Thuraya plays a vital role in “ Around Oman Kayak”
second phase of the Around Oman kayak journey, British
adventurer Mark Evans recounts the role that his Thuraya
satellite phone played in the kayak expedition success.
Evans successfully attempted to paddle around the entire
1700 km coastline of Oman, raising awareness of the
work of a small Oman charity, the National Association
for Cancer Awareness, and of Oman as an adventure tourism
phone has been a key component of the team. On previous
polar expeditions I have used Iridium satellite phones,
and had not heard of Thuraya until I started exploring
the options for the Oman kayak journey.
part in or led over 20 expeditions to all corners of
the globe in the last 25 years I can safely say that
the Thuraya phone is the most useful, impressive and
reliable piece of technology I have used.
1 of our journey the SMS / GPS facility proved to be
On this leg,
this has continued to be the case, especially since
we were in a part of Oman so remote that cell phone
coverage is non-existent or extremely patchy. Thuraya
phone enabled me to communicate with my Land Rover based
support team on a regular basis.
used to be launched at dawn, and I would paddle hard
(at the great speed of5 kph!) for two hours before having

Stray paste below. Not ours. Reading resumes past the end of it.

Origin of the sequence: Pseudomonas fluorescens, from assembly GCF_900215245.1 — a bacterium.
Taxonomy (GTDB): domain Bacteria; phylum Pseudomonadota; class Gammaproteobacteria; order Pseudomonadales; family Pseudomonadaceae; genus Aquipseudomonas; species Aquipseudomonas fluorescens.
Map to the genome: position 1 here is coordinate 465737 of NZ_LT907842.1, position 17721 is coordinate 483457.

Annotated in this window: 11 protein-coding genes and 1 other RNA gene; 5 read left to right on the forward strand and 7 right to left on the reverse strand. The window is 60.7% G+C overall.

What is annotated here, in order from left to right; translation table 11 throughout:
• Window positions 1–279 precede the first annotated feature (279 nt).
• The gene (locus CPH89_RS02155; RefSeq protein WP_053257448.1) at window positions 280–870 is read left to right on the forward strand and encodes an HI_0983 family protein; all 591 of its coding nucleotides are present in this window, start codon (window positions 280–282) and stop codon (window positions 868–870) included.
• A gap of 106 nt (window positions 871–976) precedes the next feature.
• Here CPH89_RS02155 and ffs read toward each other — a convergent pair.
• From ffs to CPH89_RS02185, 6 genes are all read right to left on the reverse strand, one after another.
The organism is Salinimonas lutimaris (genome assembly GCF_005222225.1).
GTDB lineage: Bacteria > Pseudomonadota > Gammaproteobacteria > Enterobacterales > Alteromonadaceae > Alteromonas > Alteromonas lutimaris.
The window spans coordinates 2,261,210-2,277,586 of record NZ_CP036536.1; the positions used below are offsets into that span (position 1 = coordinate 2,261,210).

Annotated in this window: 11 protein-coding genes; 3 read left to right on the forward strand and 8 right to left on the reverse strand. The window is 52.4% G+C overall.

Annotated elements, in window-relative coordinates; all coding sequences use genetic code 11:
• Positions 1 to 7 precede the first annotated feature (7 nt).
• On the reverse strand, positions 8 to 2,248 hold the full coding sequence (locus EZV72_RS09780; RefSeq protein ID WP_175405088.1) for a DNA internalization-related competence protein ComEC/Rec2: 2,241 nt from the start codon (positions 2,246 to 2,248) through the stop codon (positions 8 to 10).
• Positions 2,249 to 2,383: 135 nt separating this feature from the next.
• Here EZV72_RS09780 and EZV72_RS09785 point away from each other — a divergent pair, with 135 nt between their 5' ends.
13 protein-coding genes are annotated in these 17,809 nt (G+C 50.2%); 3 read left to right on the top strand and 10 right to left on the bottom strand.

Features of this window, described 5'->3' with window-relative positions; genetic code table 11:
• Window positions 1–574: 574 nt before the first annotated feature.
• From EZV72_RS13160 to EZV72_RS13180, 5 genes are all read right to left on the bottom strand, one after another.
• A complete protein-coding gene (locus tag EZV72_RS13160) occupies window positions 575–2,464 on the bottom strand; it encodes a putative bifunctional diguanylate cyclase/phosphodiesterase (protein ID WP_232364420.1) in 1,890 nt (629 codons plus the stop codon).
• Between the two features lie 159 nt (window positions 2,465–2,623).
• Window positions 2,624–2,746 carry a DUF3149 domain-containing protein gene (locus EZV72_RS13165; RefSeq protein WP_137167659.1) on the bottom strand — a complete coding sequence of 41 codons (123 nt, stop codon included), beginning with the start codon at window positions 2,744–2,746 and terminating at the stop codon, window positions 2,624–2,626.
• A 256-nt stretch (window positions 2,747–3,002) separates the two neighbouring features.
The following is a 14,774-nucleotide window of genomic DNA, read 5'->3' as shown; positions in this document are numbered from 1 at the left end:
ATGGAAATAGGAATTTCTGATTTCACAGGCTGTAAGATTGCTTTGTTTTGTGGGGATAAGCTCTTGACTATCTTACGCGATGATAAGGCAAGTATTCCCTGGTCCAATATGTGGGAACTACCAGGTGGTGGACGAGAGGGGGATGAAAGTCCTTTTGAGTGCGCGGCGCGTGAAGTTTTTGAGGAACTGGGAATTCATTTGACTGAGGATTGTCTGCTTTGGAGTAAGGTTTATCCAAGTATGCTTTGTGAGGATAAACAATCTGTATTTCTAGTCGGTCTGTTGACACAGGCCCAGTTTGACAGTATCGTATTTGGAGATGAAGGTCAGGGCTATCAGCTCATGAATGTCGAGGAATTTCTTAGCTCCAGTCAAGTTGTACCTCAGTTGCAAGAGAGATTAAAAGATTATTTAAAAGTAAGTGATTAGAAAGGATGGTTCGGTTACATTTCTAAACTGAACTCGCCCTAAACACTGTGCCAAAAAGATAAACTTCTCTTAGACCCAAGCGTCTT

a quick break and pushing on for two more hours. At
10.00 hrs each morning I would switch on the Thuraya
and use the GPS facility to find my location. I would
send this information as an SMS to the support team.
Using the 'relative position' mode I was then able check
how far I have traveled from my start point, and was
also able to calculate my speed of travel. This facility
enabled me and my support team to project ahead and
plan for a good landing point.
kept in a waterproof bag on the deck of my kayak, where
it was swamped with numerous waves and dropped into
sand on several occasions, and yet it still functioned
perfectly every day, and never let me down once. In
addition to enabling me to do al lot these things, the
Thuraya also enabled me to keep in touch with family
and friends at home in the UK, especially during this
particularly hazardous section of the journey.
this brief message (sent to you via my Thuraya data
link out here in the Omani desert) I have to mention
how widely known Thuraya is amongst Omani people out
here in the remote sands - after we've shared a coffee,
the first question, after they've scratched their heads
as to why anyone would be silly enough to paddle a small
boat around Oman, is- “where is your Thuraya phone?”!”
on Second Phase of Around Oman Kayak Expedition
Evan's first leg, which started in Musandam in December
2004, covering some 600 kilometers before ending at
Ras Al Hadd, the most easternly point of the Arabian
peninsula. The second leg, which began in March second
week, saw the team progress past the infamous Ras Madrakah,
an area of 200 metre high vertical sea cliffs, and currents
so strong that several shipwrecks lie at the base of
the cliffs. The final leg of the Kayak journey to Salalah
will commence in late December 2005.